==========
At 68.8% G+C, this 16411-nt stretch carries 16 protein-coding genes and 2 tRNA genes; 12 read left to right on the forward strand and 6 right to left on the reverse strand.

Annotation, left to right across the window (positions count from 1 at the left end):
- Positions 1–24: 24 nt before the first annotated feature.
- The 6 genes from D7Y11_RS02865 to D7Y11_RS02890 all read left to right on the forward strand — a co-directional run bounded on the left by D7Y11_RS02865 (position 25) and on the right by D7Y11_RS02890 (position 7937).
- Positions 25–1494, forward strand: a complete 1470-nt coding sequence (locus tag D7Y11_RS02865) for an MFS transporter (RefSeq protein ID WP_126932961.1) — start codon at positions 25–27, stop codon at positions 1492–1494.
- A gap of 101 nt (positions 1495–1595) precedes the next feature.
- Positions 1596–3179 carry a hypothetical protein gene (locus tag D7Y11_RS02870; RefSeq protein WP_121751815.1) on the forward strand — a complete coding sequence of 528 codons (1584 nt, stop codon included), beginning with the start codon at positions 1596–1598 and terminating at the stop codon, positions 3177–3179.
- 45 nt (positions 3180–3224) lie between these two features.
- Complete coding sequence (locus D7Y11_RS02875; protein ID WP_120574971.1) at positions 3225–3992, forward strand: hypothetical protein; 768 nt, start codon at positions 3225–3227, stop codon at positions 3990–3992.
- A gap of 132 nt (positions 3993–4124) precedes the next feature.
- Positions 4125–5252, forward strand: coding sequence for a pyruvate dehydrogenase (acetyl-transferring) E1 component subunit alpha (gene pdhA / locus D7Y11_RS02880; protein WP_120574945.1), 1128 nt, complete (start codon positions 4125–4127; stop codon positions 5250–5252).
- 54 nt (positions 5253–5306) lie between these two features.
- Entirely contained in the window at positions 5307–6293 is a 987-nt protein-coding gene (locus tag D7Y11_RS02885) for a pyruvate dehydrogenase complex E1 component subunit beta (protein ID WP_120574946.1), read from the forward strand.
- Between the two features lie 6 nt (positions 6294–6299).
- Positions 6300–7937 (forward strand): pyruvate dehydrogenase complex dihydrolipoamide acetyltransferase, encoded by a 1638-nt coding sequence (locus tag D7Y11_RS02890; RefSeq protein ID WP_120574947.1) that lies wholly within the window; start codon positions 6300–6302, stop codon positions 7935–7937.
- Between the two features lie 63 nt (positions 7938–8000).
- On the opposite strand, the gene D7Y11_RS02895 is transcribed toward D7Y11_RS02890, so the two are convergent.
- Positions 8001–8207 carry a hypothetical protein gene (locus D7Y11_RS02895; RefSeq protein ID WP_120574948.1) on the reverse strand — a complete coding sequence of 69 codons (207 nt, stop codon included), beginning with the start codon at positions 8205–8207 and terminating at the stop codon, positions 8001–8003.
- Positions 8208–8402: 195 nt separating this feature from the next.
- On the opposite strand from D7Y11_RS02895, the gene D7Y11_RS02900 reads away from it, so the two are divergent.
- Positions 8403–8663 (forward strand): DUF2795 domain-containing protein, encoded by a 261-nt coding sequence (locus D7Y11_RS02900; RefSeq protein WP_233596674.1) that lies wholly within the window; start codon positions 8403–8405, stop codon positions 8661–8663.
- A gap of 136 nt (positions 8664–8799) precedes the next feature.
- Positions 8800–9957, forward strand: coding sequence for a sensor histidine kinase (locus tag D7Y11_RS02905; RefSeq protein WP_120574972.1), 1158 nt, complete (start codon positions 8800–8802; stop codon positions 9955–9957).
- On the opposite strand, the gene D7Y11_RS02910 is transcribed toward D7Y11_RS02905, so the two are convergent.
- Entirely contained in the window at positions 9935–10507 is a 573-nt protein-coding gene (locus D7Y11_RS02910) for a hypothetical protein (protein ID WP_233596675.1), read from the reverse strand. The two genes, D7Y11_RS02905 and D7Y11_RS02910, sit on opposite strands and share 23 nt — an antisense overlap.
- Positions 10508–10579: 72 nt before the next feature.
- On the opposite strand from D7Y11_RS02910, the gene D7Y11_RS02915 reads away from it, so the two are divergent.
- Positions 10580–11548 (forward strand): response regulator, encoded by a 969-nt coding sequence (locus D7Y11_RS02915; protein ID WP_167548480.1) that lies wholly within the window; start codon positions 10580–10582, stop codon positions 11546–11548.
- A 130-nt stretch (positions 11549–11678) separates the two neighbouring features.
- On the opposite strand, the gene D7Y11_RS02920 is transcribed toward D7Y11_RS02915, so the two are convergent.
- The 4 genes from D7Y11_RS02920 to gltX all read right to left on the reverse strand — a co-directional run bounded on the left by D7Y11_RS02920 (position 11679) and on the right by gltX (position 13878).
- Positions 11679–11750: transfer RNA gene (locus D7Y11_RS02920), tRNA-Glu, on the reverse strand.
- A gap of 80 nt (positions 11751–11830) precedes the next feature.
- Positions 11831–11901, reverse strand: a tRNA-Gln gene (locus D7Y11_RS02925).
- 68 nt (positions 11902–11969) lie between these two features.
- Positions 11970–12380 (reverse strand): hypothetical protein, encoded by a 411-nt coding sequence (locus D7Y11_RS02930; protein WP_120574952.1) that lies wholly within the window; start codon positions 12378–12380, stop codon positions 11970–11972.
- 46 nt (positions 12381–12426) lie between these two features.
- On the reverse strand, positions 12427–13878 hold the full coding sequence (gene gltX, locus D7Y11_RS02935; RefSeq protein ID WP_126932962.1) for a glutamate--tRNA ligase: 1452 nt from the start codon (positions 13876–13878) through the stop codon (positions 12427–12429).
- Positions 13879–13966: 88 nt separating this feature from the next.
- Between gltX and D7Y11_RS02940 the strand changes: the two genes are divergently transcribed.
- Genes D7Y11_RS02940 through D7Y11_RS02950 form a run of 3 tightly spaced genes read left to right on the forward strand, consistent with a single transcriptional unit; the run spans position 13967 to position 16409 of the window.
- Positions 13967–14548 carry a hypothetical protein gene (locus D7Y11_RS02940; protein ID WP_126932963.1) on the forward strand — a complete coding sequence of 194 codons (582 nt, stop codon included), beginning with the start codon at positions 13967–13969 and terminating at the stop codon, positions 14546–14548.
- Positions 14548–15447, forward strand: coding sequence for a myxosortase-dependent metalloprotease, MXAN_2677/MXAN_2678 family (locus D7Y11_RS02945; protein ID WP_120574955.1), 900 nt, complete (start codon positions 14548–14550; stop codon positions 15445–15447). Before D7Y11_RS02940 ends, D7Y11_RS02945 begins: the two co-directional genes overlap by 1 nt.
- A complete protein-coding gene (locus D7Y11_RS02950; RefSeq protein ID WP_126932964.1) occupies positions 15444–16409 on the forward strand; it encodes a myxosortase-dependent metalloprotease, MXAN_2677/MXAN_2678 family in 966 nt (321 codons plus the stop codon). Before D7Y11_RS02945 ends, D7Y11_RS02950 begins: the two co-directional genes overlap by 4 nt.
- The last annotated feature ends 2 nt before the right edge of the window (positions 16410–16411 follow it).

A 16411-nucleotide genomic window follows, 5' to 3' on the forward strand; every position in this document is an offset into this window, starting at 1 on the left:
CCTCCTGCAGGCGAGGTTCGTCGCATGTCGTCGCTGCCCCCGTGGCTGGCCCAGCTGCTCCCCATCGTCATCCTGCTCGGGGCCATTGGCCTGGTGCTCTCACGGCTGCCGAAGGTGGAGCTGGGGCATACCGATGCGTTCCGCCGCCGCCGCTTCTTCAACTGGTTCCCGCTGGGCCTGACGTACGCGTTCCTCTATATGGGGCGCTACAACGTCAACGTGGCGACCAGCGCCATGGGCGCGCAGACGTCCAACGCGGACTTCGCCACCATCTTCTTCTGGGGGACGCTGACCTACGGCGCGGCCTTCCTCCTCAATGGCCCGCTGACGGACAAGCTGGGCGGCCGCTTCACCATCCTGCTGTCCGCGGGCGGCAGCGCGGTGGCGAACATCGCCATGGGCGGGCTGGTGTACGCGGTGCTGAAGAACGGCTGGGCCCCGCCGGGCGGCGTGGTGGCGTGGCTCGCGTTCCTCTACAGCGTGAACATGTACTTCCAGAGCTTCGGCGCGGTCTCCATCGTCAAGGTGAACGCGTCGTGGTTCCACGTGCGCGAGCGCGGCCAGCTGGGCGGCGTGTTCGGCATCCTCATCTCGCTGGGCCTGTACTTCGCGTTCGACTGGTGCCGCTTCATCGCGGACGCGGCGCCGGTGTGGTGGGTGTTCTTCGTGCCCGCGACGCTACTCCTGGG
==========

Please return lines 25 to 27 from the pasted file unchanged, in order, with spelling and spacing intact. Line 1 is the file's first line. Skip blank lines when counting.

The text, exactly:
- Entirely contained in the window at positions 9935–10507 is a 573-nt protein-coding gene (locus D7Y11_RS02910) for a hypothetical protein (protein ID WP_233596675.1), read from the reverse strand. The two genes, D7Y11_RS02905 and D7Y11_RS02910, sit on opposite strands and share 23 nt — an antisense overlap.
- Positions 10508–10579: 72 nt before the next feature.
- On the opposite strand from D7Y11_RS02910, the gene D7Y11_RS02915 reads away from it, so the two are divergent.